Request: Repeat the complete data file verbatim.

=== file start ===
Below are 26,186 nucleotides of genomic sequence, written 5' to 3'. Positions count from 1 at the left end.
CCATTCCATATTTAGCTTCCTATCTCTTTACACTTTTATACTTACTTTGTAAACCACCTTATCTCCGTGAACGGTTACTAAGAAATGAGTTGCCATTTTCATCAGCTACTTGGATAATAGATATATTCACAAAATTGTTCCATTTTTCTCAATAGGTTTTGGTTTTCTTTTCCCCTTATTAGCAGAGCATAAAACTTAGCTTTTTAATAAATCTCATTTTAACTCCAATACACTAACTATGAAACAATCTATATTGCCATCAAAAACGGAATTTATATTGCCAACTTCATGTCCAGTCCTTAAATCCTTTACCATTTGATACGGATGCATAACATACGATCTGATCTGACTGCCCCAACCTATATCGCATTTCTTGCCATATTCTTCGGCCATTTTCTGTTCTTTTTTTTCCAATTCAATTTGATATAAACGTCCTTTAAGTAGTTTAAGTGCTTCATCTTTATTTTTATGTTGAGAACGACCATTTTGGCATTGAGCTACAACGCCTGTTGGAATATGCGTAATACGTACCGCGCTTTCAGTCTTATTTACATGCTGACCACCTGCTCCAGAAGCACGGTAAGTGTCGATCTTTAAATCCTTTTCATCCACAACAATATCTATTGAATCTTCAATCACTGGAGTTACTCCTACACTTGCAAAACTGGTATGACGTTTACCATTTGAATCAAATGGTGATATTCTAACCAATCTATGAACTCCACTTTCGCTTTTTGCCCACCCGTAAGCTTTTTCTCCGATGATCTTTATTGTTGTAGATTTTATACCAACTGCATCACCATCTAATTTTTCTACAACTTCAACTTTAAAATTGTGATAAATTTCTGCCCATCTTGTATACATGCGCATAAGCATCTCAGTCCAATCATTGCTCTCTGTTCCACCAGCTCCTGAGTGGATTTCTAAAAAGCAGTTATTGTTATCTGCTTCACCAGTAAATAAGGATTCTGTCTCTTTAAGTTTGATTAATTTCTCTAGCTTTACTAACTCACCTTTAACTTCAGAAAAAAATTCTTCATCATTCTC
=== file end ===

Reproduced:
Below are 26,186 nucleotides of genomic sequence, written 5' to 3'. Positions count from 1 at the left end.
CCATTCCATATTTAGCTTCCTATCTCTTTACACTTTTATACTTACTTTGTAAACCACCTTATCTCCGTGAACGGTTACTAAGAAATGAGTTGCCATTTTCATCAGCTACTTGGATAATAGATATATTCACAAAATTGTTCCATTTTTCTCAATAGGTTTTGGTTTTCTTTTCCCCTTATTAGCAGAGCATAAAACTTAGCTTTTTAATAAATCTCATTTTAACTCCAATACACTAACTATGAAACAATCTATATTGCCATCAAAAACGGAATTTATATTGCCAACTTCATGTCCAGTCCTTAAATCCTTTACCATTTGATACGGATGCATAACATACGATCTGATCTGACTGCCCCAACCTATATCGCATTTCTTGCCATATTCTTCGGCCATTTTCTGTTCTTTTTTTTCCAATTCAATTTGATATAAACGTCCTTTAAGTAGTTTAAGTGCTTCATCTTTATTTTTATGTTGAGAACGACCATTTTGGCATTGAGCTACAACGCCTGTTGGAATATGCGTAATACGTACCGCGCTTTCAGTCTTATTTACATGCTGACCACCTGCTCCAGAAGCACGGTAAGTGTCGATCTTTAAATCCTTTTCATCCACAACAATATCTATTGAATCTTCAATCACTGGAGTTACTCCTACACTTGCAAAACTGGTATGACGTTTACCATTTGAATCAAATGGTGATATTCTAACCAATCTATGAACTCCACTTTCGCTTTTTGCCCACCCGTAAGCTTTTTCTCCGATGATCTTTATTGTTGTAGATTTTATACCAACTGCATCACCATCTAATTTTTCTACAACTTCAACTTTAAAATTGTGATAAATTTCTGCCCATCTTGTATACATGCGCATAAGCATCTCAGTCCAATCATTGCTCTCTGTTCCACCAGCTCCTGAGTGGATTTCTAAAAAGCAGTTATTGTTATCTGCTTCACCAGTAAATAAGGATTCTGTCTCTTTAAGTTTGATTAATTTCTCTAGCTTTACTAACTCACCTTTAACTTCAGAAAAAAATTCTTCATCATTCTC